The History of Zombies

Zombie: Soulless corpse said to be revived by witchcraft or magic. The most common portrayal of a zombie is a corpse that has come back to life and wanders around feasting upon the living.

Zombies have been a thing of recent pop culture. Starting in the 1970s, their popularity sky rocketed in the film industry with movies such as Dawn Of The Dead, and Night of the Living Dead. Now they have spread to books, television, graphic novels, video games, and even music. But the history of the zombie goes back rather deep into history. Farther than you might believe. Most people think that zombies came from when people would accidentally be buried alive and try to dig out of the ground. That theory was formulated in the 1500 and 1600’s, but there is evidence of zombies in the oldest text in the world. That’s right, there are zombies in the Epic of Gilgamesh, written almost 4,000 years ago!

Zombies in ancient text

The oldest reference to zombies comes from the oldest text in the world The Epic of Gilgamesh. In the Epic of Gilgamesh, Ishtar, the goddess of war, sex, and love, is rejected by Gilgamesh when she tries to seduce him. Being a goddess and not entirely prone to rejection, she runs off to her father, Anu, the god of the heavens and the sky, and threatens to release a plague of zombies on to the world if he doesn’t help her out. Here’s the actual text: “I will knock down the gates of the netherworld, I will smash the door posts and leave the doors flat down, and will let the dead go up and eat the living!” That is the exact premise of a zombie apocalypse  in ancient literature, literally the most ancient literature out there. There are even references to zombies in The Bible! Zechariah 14:12 “And the lord will send a plague on all the nations that fought against Jerusalem. Their people will be like walking corpses, their flesh rotting away.” The exact definition of a zombie apocalypse. Isaiah 26:19 – 2o “But your dead will live; their bodies will rise…go, my people, enter your rooms and shut your doors behind you; hide yourselves until their wrath has passed us by.” Another zombie apocalypse in The Bible. The dead rise and people must go and hide until they’ re gone. I’m starting to sense a trend here.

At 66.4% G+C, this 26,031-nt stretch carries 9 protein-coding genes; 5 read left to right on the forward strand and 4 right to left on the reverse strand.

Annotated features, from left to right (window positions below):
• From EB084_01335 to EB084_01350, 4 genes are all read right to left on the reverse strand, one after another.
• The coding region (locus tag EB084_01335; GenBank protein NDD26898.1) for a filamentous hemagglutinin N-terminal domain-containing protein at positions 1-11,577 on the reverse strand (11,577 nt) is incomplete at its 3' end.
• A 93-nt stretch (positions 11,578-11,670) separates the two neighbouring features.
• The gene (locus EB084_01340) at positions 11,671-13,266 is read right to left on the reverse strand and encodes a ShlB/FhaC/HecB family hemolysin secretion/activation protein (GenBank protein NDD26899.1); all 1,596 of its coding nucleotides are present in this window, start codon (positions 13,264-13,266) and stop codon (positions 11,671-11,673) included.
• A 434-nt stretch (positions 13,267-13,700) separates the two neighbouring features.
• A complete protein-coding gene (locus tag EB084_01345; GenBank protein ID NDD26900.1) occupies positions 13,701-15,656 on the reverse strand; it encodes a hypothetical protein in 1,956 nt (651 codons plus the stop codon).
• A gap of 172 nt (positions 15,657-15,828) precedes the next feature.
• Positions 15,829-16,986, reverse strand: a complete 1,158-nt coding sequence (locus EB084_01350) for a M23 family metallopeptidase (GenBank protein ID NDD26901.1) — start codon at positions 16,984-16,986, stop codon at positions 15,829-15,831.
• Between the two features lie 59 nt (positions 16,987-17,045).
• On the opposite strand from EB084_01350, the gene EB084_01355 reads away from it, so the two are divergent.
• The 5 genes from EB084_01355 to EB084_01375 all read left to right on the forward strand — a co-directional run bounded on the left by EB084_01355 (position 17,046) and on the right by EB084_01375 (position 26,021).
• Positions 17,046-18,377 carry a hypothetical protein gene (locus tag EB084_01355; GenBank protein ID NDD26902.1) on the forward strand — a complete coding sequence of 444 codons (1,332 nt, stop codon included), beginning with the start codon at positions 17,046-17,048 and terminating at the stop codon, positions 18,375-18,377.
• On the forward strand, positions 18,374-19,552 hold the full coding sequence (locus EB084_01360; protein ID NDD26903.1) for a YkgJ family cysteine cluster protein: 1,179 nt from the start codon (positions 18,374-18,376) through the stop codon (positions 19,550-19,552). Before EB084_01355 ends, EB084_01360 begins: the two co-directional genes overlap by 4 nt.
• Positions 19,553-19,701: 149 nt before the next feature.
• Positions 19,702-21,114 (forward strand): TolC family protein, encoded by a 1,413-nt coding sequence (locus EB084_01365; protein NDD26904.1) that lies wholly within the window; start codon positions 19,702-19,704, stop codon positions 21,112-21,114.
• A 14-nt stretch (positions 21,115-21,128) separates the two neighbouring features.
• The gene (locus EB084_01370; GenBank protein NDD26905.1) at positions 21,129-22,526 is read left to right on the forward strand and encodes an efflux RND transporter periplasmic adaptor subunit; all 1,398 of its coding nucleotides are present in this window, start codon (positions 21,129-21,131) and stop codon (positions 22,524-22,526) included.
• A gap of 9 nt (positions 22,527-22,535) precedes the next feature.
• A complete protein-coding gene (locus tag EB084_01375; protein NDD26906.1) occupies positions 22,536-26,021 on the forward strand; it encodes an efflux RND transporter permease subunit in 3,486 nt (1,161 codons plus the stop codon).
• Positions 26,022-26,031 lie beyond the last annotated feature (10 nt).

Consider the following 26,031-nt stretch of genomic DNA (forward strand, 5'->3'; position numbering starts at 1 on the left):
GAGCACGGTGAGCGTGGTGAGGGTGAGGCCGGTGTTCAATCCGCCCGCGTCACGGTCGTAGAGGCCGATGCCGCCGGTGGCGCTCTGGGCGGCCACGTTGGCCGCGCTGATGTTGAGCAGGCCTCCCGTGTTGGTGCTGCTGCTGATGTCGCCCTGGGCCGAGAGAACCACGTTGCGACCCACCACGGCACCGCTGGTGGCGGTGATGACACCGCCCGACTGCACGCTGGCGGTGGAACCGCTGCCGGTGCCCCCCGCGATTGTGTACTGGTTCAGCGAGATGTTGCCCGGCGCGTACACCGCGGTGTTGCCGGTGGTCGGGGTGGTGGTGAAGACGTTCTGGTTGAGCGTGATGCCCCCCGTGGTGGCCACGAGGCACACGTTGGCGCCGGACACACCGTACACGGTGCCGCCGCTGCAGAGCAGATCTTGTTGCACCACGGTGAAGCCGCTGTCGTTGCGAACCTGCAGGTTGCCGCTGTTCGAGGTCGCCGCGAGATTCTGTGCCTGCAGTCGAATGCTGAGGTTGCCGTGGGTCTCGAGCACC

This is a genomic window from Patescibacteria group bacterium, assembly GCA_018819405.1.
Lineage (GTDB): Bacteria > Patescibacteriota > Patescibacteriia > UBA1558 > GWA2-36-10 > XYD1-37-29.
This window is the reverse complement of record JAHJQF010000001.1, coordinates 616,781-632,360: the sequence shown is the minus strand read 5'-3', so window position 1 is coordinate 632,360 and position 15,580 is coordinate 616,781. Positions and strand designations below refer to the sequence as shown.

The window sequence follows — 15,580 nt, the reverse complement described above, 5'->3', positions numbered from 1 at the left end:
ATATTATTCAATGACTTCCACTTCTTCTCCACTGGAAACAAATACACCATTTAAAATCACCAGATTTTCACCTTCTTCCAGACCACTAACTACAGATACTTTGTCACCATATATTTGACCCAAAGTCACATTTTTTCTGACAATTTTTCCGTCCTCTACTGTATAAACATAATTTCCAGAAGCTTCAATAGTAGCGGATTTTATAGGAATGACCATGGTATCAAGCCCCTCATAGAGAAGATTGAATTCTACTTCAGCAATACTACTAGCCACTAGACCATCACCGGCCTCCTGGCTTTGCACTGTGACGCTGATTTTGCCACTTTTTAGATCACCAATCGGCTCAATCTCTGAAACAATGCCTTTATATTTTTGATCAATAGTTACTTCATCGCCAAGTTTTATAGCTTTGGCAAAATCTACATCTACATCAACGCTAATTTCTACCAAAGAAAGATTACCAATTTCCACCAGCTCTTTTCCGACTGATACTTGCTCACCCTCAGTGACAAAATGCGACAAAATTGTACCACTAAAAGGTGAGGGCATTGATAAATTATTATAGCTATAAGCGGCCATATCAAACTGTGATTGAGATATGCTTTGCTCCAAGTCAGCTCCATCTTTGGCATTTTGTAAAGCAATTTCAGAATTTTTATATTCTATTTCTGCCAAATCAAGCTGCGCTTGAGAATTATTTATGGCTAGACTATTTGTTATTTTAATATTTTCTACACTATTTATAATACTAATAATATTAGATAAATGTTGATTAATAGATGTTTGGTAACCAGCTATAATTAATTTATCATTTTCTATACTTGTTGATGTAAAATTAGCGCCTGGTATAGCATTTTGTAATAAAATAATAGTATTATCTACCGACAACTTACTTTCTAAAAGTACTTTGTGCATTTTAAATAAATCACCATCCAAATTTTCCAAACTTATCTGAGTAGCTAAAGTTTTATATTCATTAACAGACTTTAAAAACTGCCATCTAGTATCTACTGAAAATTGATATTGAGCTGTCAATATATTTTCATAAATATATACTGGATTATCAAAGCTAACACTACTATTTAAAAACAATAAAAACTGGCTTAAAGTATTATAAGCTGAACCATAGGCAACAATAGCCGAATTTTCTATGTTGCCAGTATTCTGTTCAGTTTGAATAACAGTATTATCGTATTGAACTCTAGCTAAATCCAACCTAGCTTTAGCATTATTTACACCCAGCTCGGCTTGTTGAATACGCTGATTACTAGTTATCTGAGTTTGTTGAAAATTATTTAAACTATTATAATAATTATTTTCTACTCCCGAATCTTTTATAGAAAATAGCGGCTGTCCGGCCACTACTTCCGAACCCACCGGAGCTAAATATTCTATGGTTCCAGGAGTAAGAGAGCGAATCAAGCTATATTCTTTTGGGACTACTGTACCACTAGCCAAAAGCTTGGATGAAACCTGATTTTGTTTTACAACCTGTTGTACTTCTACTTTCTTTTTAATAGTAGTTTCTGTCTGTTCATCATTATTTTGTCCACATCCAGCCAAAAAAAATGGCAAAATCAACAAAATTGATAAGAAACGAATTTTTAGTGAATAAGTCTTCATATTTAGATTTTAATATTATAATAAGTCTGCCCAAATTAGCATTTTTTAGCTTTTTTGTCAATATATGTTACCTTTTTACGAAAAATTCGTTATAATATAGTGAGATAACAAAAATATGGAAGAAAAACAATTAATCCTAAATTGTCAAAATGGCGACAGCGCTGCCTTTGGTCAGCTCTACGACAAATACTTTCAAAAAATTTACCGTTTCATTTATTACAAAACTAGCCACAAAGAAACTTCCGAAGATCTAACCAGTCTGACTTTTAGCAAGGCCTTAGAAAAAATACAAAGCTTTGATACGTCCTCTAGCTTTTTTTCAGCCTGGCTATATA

In African culture

In the African religion of Voodoo, someone who has died may be brought back to life by a sorcerer through magic. But once they have been revived, the now zombie must be under the control of the sorcerer because they can’t have any will of their own. Though the reanimation is only temporary in Voodoo religion, this is where the more modern version of the zombie has arisen from. When African natives were brought to the new world for slavery they brought he religion of Voodoo with them and thus the concept of zombies. Because of this, zombies then started to appear in Haitian culture and many other Caribbean cultures.

In Popular culture

Zombies have recently become a major topic in popular culture. Starting with horror movies in the 70’s such as George A. Romero’s Dawn of the Dead and Night of the Living Dead. These are the two most influential zombies movies ever made and most zombie characteristics come from these movies. Characteristics include, the dead rising back to life and feasting on the human living, being grotesque and mutilated corpses, and the only way to kill a zombie is by destroying the brain. Zombies have also made their way into comics and television shows, such as The Walking Dead, which is one of the most successful stories of a zombie apocalypse ever. The genre of zombie oriented fiction is only growing stronger and will be much more prevalent in future pop culture.


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